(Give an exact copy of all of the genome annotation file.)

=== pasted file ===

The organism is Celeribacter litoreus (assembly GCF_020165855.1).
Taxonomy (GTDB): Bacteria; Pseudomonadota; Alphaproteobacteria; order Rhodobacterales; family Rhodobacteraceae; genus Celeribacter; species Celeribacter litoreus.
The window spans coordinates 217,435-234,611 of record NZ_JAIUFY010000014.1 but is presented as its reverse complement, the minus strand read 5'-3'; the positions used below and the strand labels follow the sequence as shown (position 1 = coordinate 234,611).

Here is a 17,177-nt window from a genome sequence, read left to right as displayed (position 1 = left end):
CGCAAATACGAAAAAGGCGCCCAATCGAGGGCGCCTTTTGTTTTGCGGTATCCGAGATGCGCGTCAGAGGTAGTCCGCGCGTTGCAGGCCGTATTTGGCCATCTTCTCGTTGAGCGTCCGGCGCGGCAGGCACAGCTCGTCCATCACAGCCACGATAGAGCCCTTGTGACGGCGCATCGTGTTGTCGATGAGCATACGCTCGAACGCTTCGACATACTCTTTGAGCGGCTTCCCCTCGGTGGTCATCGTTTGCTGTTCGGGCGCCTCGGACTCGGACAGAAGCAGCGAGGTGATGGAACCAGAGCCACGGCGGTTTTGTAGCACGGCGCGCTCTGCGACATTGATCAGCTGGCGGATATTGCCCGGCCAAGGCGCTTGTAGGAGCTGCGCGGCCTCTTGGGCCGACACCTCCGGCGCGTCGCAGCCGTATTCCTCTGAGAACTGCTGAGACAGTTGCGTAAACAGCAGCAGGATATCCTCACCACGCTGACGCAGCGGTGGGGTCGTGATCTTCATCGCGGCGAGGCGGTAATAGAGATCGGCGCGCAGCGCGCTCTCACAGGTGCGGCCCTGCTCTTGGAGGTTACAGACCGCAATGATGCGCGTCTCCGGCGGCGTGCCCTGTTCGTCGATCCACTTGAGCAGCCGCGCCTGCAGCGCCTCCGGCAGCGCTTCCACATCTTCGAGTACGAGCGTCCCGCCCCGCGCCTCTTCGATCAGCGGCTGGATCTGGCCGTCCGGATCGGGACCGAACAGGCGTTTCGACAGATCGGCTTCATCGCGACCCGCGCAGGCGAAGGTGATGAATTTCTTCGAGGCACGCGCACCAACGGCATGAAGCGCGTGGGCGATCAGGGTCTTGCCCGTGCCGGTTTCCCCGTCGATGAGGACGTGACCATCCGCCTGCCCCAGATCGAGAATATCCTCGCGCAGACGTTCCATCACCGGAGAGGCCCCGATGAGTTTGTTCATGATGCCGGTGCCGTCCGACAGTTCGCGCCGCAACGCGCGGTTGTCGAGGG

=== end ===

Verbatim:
The organism is Celeribacter litoreus (assembly GCF_020165855.1).
Taxonomy (GTDB): Bacteria; Pseudomonadota; Alphaproteobacteria; order Rhodobacterales; family Rhodobacteraceae; genus Celeribacter; species Celeribacter litoreus.
The window spans coordinates 217,435-234,611 of record NZ_JAIUFY010000014.1 but is presented as its reverse complement, the minus strand read 5'-3'; the positions used below and the strand labels follow the sequence as shown (position 1 = coordinate 234,611).

Here is a 17,177-nt window from a genome sequence, read left to right as displayed (position 1 = left end):
CGCAAATACGAAAAAGGCGCCCAATCGAGGGCGCCTTTTGTTTTGCGGTATCCGAGATGCGCGTCAGAGGTAGTCCGCGCGTTGCAGGCCGTATTTGGCCATCTTCTCGTTGAGCGTCCGGCGCGGCAGGCACAGCTCGTCCATCACAGCCACGATAGAGCCCTTGTGACGGCGCATCGTGTTGTCGATGAGCATACGCTCGAACGCTTCGACATACTCTTTGAGCGGCTTCCCCTCGGTGGTCATCGTTTGCTGTTCGGGCGCCTCGGACTCGGACAGAAGCAGCGAGGTGATGGAACCAGAGCCACGGCGGTTTTGTAGCACGGCGCGCTCTGCGACATTGATCAGCTGGCGGATATTGCCCGGCCAAGGCGCTTGTAGGAGCTGCGCGGCCTCTTGGGCCGACACCTCCGGCGCGTCGCAGCCGTATTCCTCTGAGAACTGCTGAGACAGTTGCGTAAACAGCAGCAGGATATCCTCACCACGCTGACGCAGCGGTGGGGTCGTGATCTTCATCGCGGCGAGGCGGTAATAGAGATCGGCGCGCAGCGCGCTCTCACAGGTGCGGCCCTGCTCTTGGAGGTTACAGACCGCAATGATGCGCGTCTCCGGCGGCGTGCCCTGTTCGTCGATCCACTTGAGCAGCCGCGCCTGCAGCGCCTCCGGCAGCGCTTCCACATCTTCGAGTACGAGCGTCCCGCCCCGCGCCTCTTCGATCAGCGGCTGGATCTGGCCGTCCGGATCGGGACCGAACAGGCGTTTCGACAGATCGGCTTCATCGCGACCCGCGCAGGCGAAGGTGATGAATTTCTTCGAGGCACGCGCACCAACGGCATGAAGCGCGTGGGCGATCAGGGTCTTGCCCGTGCCGGTTTCCCCGTCGATGAGGACGTGACCATCCGCCTGCCCCAGATCGAGAATATCCTCGCGCAGACGTTCCATCACCGGAGAGGCCCCGATGAGTTTGTTCATGATGCCGGTGCCGTCCGACAGTTCGCGCCGCAACGCGCGGTTGTCGAGGG